This chickpea salad is a home-run people pleaser at potlucks because it’s vegetarian and gluten free, and it can easily be made dairy free. And although it’s super healthy, it’s definitely not boring diet food. You get the sweet pop of the pomegranate, the toasty crunch of the chickpeas, the refreshing bite of the veg, the creaminess of the tzatziki, and a salty kick from the feta and olives. With so many satisfying textures, flavours, and colours in one bite, no one will miss the meat or bread.
The United Nations has deemed 2016 the International Year of Pulses, so now’s a good time to sneak in more beans, dried peas, and lentils. Pulses are packed with vegetarian protein and fibre. Plus, research suggests they may help lower bad cholesterol and your risk of cancer while helping you manage your weight and improve gut health.
Lactose intolerant? No problem! Feel free to omit the feta cheese, and use a soy-based yogurt for the tzatziki.
Preheat oven to 400 F (200 C).
In small bowl, mix together lemon juice, olive oil, Dijon, honey, salt, pepper, and zau2019atar. Set dressing aside.
In another bowl, mix yogurt, cucumber, garlic, lemon zest, juice, and dill. Season with salt, pepper, and zau2019atar. Transfer tzatziki dip to small bowl.
Dry chickpeas well between two dishtowels until very dry to the touch. Toss with olive oil, zau2019atar, and salt, and spread out on baking sheet in an even layer.
Roast chickpeas for 20 to 30 minutes, shaking pan every 10 minutes until chickpeas are golden, dry, and crispy on the outside, yet soft in centre. Set aside.
Meanwhile, in medium bowl, mix kale with lemon dressing and massage until well coated. Add cucumber, tomatoes, bell pepper, olives, pomegranate seeds, feta, pine nuts, salt, pepper, and sumac. Toss in crispy chickpeas.
Transfer to serving platter and serve with tzatziki dip on the side.
This recipe is part of the Crowd-Pleasing Potluck Dishes collection.
These Asian-inspired salmon burgers won’t leave you missing the beef < or > the bun. And keep this fruity and fiery salsa in mind the next time you want to jazz up grilled chicken or taco night. Serrano pepper or chile de arbol would be good swaps for bird’s eye pepper in the salsa. You can even mix some Sriracha sauce into the burgers to further punch up the meal. Skin deep Skinless fish is the only way to go for burgers. A helpful fishmonger will kindly skin fillets for you before purchase. As an alternative to salmon, you can also blend up skinless fillets of arctic char or rainbow trout.
These whimsical weeknight quesadillas offer a great excuse to break out the long-forgotten waffle iron. The smoky, tangy pepper sauce is the perfect sidekick for this dish, but it’s also wonderful when tossed with pasta, stuffed into sandwiches, and slathered on burgers. TIP : When assembling quesadillas, keep fillings centred 1/2 in (1.25 cm) from the edge of the tortilla so they don’t spill over. TIP : Chipotle chiles are dried, smoked jalapenos. Adobo is a slightly sweet red sauce. Put them together in a can and they become a versatile pantry staple to add deep smoky heat to sauces, dips, marinades, and soups. No waffle iron? Then make these quesadillas using this skillet method. Place 1 tortilla in skillet, preferably cast iron, and cook over medium heat until dark spots appear and bottom is crispy, about 1 1/2 minutes. Turn over and cook until crispy and darkened on the other side. Remove tortilla from skillet and replace with another tortilla. Cook until darkened and crispy on one side, flip, and top with stuffing ingredients. Place crispy tortilla on top, press down gently, cover pan, and cook for 1 minute, or until cheese has melted.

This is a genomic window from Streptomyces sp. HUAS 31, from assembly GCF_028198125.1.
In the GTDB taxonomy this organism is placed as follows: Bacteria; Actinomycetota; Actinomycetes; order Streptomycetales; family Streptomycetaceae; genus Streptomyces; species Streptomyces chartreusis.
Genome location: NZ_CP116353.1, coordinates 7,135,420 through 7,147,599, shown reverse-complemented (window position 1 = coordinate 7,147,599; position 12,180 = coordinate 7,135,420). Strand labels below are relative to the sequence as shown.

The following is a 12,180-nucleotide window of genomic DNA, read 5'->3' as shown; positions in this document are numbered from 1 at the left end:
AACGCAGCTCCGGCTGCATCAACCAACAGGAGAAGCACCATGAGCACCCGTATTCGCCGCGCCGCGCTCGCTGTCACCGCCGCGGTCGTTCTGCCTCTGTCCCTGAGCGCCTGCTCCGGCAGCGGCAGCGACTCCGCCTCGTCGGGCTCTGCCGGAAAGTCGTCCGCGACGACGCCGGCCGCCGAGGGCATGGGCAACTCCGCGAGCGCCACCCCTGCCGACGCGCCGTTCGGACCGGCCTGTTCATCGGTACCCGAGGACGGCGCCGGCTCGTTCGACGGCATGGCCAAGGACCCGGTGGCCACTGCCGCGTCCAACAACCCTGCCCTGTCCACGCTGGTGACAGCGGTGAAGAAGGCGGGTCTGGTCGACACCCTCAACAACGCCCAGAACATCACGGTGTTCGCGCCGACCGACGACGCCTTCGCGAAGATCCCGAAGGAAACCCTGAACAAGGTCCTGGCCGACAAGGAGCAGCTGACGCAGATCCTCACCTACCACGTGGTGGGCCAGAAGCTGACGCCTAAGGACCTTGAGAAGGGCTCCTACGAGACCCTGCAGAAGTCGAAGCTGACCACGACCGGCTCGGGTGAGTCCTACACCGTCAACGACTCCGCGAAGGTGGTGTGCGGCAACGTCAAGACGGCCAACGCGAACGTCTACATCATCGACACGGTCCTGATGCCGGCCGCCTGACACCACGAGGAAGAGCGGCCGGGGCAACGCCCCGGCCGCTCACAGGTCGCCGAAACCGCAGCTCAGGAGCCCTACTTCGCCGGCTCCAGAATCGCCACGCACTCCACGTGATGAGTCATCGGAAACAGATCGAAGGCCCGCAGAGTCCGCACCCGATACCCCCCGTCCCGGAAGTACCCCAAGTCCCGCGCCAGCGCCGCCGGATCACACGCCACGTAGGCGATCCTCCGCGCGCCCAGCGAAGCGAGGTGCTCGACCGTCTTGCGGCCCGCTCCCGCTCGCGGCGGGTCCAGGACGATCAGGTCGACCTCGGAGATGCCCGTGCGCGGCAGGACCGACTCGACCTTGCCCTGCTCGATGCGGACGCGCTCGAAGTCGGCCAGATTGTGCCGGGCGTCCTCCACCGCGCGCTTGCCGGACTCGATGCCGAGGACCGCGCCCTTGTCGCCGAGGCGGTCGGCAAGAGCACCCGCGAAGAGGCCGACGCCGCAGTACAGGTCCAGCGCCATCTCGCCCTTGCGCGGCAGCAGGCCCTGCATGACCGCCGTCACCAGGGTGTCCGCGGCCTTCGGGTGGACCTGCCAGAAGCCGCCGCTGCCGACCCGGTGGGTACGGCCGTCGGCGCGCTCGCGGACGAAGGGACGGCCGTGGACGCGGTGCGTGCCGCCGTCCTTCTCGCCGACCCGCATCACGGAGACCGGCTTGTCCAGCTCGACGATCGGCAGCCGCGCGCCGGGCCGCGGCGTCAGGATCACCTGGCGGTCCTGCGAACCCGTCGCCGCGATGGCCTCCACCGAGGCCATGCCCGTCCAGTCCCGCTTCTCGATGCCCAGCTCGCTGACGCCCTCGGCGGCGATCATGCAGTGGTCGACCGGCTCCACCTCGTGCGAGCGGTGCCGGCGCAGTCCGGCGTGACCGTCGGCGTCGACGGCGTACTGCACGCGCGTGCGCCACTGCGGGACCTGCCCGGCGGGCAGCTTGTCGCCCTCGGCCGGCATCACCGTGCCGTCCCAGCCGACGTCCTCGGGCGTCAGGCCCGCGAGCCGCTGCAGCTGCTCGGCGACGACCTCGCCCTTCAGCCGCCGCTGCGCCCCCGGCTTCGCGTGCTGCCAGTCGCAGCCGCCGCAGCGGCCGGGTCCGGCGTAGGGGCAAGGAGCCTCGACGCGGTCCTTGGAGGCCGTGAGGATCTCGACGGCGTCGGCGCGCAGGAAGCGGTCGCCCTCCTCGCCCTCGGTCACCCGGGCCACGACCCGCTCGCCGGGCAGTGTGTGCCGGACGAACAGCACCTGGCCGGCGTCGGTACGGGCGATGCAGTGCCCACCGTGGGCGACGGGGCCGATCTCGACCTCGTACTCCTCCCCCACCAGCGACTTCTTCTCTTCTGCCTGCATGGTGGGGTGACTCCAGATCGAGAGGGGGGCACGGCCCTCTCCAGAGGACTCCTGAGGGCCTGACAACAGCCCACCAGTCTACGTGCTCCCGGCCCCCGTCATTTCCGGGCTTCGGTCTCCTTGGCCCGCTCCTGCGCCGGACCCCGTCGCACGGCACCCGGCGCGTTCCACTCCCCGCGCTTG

This Mexican-Mediterranean hybrid dish gleans its tempered kick from parched ancho chilies, the dried form of poblano peppers known for their smoky quality and sweet to moderate heat. It’s a fantastic saucy, and comforting, appetizer or meal on its own. Serve with crusty bread to sop up every last bit of the red sauce, or spoon over cooked grain. Chili choices Experiment with different dried Mexican chili peppers in your dishes. Instead of ancho, other options, each with different heat levels and flavour nuances, include pasilla, guajillo, or morita. Look for them in Latin markets and some supermarkets. For leftover lovers Because the flavours in this dish only deepen with resting time, it’s a definite candidate for serving as leftovers; simply reheat in the oven or microwave. Cheezy choices If possible, compare labels and look for lower-sodium feta options. A ball of fresh mozzarella or bocconcini are great alternatives, or try a block of medium-firm tofu and substitute agave syrup in place of the honey for a vegan-friendly dish.
A good option for both backyard barbecues and healthy snacking, this creamy dip benefits from a little spicy crunch, courtesy of quick-pickled peppers. If you want your dip to have a smoky edge, blend in a chipotle-flavoured salsa. Or forgo the salsa and, instead, blend in a couple tablespoons of tomato paste and a single canned chipotle chili pepper. Extras of the pickled peppers are an exciting topping for burgers, sandwiches, and tacos. TIP : When using prepared chili pepper products such as bottled salsas, examine the ingredient list for items you really don’t want or need, namely sugar and high amounts of sodium.